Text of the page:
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Conjugate gaze center

cortinoculear projections for the coordination of both eyes

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Trigeminal nerve Function

sensory- face, head, oral, orbital cavities
motor-muscles of mastication/chewing

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Trigeminal nerve structures/complex

1. primary sensory nucleus
2. spinal nucleus
3. mesencephalic nucleus

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Sensory portion of trigeminal nerve

1. thalamic
2. maxillary
3. mandibular

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2nd order neurons of trigeminal

1. principle trigeminal nucleus
2. mesencephalic
3. spinal trigeminal

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principle trigeminal nucleus

TOUCH
-most cross contralateral thalamuc nucleus
-some sensory info from teeth and jaws goes to thalamus

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mesencephalic

PROPRIOCEPTION
-bilateral: biting, chewing, swallowing are all symmetrical

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spinal trigeminal

PAIN
-contralateral thalamus

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Clinical probs w/ Trigeminal Nerve

1. Trigeminal neuralgia
2. Peripheral branch damage
3. Special Visceral (Branchial) Efferent
4. Motor Nucleus damage
5. Unilateral cortical or corticonuclear injury
6. Bilateral cortical (UMN) or LMN lesion

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Trigeminal neuralgia

tic douloureux-chronic pain sensation of unknown etiology

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Sensation/touch damage to Peripheral branch

Ipsilateral loss of sensation-face, tongue, teeth, mouth, gum & cavities oral/orbital

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Testing Peripheral branch damage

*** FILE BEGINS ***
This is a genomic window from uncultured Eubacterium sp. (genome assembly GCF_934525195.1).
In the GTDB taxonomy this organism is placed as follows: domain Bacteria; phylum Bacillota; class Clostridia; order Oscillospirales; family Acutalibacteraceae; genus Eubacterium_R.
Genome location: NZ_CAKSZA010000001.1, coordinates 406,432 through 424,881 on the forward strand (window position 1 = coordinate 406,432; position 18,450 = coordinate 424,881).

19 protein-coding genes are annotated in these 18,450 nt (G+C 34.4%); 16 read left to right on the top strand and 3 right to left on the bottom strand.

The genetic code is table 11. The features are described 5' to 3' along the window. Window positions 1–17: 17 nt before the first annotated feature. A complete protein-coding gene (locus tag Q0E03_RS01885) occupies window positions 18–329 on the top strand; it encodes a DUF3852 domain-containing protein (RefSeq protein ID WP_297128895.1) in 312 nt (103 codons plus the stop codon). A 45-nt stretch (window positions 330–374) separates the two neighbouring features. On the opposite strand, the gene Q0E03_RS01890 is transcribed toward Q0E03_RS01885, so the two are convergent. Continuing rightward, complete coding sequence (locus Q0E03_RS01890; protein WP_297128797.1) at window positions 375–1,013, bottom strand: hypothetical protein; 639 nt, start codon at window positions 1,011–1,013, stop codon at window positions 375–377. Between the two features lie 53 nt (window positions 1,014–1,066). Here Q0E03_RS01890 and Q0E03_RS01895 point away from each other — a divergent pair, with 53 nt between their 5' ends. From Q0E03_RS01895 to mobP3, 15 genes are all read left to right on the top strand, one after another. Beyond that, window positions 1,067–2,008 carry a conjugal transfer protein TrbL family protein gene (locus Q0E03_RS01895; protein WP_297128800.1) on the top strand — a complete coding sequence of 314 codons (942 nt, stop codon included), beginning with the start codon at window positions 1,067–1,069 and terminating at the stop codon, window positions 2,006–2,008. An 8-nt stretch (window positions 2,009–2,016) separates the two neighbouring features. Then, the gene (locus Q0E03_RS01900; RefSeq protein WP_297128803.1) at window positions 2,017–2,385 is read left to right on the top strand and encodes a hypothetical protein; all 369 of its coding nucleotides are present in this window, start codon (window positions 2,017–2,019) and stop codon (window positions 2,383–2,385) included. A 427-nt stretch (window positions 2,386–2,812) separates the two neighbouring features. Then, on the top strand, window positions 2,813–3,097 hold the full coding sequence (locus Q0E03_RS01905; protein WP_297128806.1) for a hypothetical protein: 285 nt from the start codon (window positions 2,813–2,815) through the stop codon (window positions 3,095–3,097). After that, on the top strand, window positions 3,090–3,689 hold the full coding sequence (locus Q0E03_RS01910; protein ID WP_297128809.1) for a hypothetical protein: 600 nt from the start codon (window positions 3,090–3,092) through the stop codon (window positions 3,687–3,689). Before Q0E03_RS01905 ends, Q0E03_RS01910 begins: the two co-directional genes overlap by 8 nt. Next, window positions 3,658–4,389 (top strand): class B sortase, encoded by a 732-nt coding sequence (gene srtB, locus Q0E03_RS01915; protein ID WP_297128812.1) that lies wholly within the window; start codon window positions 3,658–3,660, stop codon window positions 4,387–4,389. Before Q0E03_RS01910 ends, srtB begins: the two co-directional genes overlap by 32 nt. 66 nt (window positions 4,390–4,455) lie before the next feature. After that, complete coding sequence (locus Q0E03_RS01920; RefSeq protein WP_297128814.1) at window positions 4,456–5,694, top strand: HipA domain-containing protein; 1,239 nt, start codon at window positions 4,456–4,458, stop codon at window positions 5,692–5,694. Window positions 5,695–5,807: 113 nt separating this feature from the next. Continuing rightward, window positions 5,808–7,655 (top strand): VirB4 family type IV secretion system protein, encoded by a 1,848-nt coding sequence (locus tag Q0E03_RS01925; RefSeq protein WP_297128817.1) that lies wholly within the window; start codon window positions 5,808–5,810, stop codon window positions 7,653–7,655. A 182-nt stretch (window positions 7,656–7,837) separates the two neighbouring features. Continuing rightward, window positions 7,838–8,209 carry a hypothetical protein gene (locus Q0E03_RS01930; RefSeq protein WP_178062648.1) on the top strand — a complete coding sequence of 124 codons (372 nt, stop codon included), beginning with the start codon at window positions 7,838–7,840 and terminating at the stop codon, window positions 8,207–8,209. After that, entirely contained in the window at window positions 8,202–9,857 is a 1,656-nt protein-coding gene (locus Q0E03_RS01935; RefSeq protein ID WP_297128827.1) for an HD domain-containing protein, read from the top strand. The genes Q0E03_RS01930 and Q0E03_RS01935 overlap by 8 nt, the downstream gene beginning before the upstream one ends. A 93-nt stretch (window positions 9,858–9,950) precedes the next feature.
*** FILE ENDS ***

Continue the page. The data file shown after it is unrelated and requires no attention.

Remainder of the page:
Stimuli of cotton, pin prick, & reflexes (sneeze & corneal)

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Special Visceral (Branchial) Efferent/ damage to Trigeminal

motor nucleus, masticators, Tensor veli palatini (preventing food from nasopharynx) and tensor tympani (restricting malleus motion on exposure to loud sound)

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Motor nucleus damage/ Trigeminal nerve

LMN syndrome: paralysis of ipsilateral masticators w/ jaw deviation to site of injury: deviation obvious upon jaw protrusion
-muscles twitch, gradually atrophy, and jerk/reflex absent

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Unilateral cortical or corticonuclear injury has mild effect on jaw strength/trigeminal nerve

due to bilatera innervation

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Bilateral control (UMN) or LMN lesion/Trigeminal nerve damage

bilateral jaw paralysis

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Testing trigeminal nerve damage for motor damage

lateral & frontal jaw movement against resistance, also can be test phones requiring jaw support (bilapials, labiodental, dentals, and palatals)

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Facial Nerve Function

Motor: muscles of face, scalp & stapeius: kissing, blowing, speaking, smiling, raising, eyebrows, emotional expressions, and swallowing

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Facial Nerve Function #2

Superior salivatory: paraysympathetic efferent to lacrimal, sublingual & submandibular glands & secretory glands in mouth & nasal cavities

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Facial Nerve function #3

Sensory: Nucleus Solitarius: Taste sensation: anterior 2/3 of the tongue

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Facial Innervation: corticobulbar

1. lower face
2. upper face

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Frontal Innervation: lower face

contralateral innervation

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Frontal innervation: upper face

bilateral innervation

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Clinical Implications w/ UMN

paralysis in contralateral lower half of face w/ spared upper face

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Clinical implications w/ LMN or bilateral cortical lesion:

paralysis of upper & lower face

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Clinical correlates w/ Facial Nerve damage
#1:

Pons-affect all 3 (general visceral efferent, special visceral afferent, and special visual efferent) functions

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Clinical correlates w/ Facial Nerve damage #2:

Facial nerve beyond stylomastoid forament: paralysis of ipsilateral half of facial muscles, intact glandular secretion & taste sensation

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Clinical correlates w/ Facial Nerve damage #3: